There is no doubt that mining is a very destructive industry, more so because of its impacts like acid mine drainage whose toxic effects can last for thousands of years. Mining can turn our small, beautiful country into a waterless wasteland.

It is highly water-intensive industry which not only contaminates, but depletes precious fresh water which in island countries, like ours can easily result in salt water intrusion. Large, land-locked countries can afford space for mines, but not small archipelagic countries like ours.

Finally, studies show that mining worsens instead of alleviating poverty and the only ones who get rich are the mining companies and corrupt public officials.

Year 2006

The JPEPA Issue: The Pie, the Lion, and the Mouse.

Weak nations have always gotten the short end of the bargain when dealing with strong nations. This was clearly seen in the WTO maneuverings until weak nations learned to band together to present a strong united front. Seeing that they could not get their way in the face of such unity, the strong countries then used the one-on-one or bilateral partnership agreement to pursue their advantage. The JPEPA is the result of such First World tactic and its lopsided provisions show what happens when the lion and the mouse divide a pie. Guess who gets the lion’s share?

GMA signed the Japanese-Philippine Economic Partnership Agreement (JPEPA)
in Helsinki, Finland in September 2006, away from the glare of Philippine media.

Several provisions have raised serious concerns.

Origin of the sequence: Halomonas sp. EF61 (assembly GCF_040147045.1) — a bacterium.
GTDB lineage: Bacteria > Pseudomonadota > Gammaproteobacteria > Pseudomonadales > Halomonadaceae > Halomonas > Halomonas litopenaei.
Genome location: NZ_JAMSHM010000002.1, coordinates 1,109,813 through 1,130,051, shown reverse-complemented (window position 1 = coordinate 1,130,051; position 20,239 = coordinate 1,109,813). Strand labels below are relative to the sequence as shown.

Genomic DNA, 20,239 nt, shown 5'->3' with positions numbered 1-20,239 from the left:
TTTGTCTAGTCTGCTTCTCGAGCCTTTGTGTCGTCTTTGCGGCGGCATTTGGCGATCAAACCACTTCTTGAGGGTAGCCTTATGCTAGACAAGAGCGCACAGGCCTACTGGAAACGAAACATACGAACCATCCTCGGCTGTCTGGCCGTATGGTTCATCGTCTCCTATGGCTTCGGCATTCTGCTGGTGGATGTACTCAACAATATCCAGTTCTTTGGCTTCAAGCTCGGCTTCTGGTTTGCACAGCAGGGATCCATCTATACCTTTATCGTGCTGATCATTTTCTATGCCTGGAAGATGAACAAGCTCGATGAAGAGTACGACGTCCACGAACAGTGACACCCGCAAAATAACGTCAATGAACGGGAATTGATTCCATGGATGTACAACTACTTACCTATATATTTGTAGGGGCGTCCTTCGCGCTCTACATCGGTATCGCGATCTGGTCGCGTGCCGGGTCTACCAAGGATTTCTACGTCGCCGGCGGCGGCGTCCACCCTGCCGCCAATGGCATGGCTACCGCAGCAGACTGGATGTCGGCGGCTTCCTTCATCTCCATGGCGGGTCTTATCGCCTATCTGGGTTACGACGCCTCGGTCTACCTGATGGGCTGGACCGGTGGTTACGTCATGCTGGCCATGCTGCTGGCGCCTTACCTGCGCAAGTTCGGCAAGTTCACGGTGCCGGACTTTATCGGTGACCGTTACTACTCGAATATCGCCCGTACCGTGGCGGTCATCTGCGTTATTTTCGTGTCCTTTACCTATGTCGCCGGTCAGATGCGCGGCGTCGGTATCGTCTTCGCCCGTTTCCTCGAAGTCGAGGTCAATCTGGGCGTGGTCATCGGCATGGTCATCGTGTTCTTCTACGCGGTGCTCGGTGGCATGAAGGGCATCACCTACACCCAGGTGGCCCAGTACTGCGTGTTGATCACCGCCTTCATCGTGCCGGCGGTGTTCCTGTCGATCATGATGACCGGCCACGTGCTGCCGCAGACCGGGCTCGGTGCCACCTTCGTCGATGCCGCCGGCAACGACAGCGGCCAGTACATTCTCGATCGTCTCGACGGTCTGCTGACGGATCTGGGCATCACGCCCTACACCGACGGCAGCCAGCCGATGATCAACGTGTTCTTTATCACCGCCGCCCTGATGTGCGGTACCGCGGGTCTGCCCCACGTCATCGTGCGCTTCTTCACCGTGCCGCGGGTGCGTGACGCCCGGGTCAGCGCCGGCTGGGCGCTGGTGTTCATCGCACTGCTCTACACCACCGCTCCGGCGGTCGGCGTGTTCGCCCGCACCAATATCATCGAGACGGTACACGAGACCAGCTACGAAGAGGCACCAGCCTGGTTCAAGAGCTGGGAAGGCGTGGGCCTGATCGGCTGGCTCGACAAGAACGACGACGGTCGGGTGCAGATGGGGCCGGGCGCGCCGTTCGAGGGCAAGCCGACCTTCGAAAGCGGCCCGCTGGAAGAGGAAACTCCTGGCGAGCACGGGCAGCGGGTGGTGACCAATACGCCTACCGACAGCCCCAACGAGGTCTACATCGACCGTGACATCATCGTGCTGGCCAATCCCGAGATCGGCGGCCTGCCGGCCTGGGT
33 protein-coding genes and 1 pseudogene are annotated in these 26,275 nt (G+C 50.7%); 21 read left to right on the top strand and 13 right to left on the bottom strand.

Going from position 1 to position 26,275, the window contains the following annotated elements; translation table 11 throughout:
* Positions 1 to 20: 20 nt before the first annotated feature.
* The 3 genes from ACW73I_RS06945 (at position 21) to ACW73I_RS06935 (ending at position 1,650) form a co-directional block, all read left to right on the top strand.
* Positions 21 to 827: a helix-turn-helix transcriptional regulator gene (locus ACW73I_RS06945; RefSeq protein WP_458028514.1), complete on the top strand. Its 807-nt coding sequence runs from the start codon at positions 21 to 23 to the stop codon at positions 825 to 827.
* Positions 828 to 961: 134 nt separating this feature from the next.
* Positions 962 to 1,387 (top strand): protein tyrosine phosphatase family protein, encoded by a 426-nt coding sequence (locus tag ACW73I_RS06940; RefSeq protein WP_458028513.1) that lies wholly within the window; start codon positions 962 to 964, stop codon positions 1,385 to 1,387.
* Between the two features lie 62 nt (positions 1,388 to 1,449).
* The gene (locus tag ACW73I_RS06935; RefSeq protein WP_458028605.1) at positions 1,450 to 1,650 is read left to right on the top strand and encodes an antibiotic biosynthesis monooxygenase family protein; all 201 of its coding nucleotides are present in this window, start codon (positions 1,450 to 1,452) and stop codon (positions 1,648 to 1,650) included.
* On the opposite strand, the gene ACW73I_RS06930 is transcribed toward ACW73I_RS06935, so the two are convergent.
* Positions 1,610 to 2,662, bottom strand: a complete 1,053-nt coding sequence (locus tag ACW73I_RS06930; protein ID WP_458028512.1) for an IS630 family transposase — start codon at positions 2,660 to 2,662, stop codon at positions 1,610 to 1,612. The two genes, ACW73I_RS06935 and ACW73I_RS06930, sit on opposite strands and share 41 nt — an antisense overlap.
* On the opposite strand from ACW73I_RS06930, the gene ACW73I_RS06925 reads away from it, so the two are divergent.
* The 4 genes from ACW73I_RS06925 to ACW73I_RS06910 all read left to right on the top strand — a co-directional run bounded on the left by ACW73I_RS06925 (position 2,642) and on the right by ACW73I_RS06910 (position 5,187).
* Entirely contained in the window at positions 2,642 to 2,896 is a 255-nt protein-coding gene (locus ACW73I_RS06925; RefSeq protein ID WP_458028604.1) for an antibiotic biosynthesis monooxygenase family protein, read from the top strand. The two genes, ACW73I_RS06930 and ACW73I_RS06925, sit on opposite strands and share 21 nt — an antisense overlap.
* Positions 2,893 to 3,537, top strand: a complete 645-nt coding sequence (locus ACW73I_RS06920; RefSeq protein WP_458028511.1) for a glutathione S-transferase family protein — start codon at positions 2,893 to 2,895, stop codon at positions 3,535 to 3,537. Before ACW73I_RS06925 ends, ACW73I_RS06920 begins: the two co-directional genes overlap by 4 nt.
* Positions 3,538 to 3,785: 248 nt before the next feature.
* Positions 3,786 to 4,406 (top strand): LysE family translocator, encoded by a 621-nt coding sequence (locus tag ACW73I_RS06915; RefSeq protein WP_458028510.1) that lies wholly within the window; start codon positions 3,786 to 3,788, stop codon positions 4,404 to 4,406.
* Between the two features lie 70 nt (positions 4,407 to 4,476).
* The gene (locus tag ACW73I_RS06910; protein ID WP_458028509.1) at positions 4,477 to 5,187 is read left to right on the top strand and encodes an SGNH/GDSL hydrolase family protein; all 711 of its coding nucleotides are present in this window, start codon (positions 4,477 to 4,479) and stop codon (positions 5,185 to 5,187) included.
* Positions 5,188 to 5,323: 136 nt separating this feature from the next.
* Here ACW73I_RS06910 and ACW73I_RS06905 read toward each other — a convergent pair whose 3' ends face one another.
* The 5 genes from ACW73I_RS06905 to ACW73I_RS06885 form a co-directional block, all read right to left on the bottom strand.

1) Toxic trading. The Philippine tariff schedule to the JPEPA enumerates the specific waste products that will be given a preferential tariff rate of 0%.

“Simply put, the reduction of tariff rates on these products to 0% under the JPEPA operates as a blanket invitation to both Japanese and Filipino businessmen to engage in trade on such hazardous and toxic waste products. Under the JPEPA, should there be importers wanting to bring in toxic waste shipments from Japan, the Philippines has no choice but to receive Japan’s waste products into the country. Moreover, the importers shall not be required to pay any customs duties on such shipments because of the 0% tariff rating under the JPEPA.”

2) The agreement has many lopsided provisions in favor Japan. Japan benefit from our raw materials and cheap labor from the Philippines, while they export finished products to us.

3) The provision concerning the Filipino nurses will put them in a very disadvantageous position, especially since they have to take exams in Japanese.

4) On such a vital issue, the process of drafting and signing the treaty is questionable.

“The JPEPA negotiations were characterized by secrecy and very little public consultation.”

“Despite these warnings, however, and with very little public consultation and information, the Philippine government proceeded to sign the JPEPA after just 2 1/2 years of negotiations.”

Laiban Dam Project. Metro Manila must develop its own watershed urban reforestation is the answer! On October 9, 2006, MWSS presented a brief of Laiban Dam. It will be built to augment water and electricity supply of Metro Manila and Calabarzon.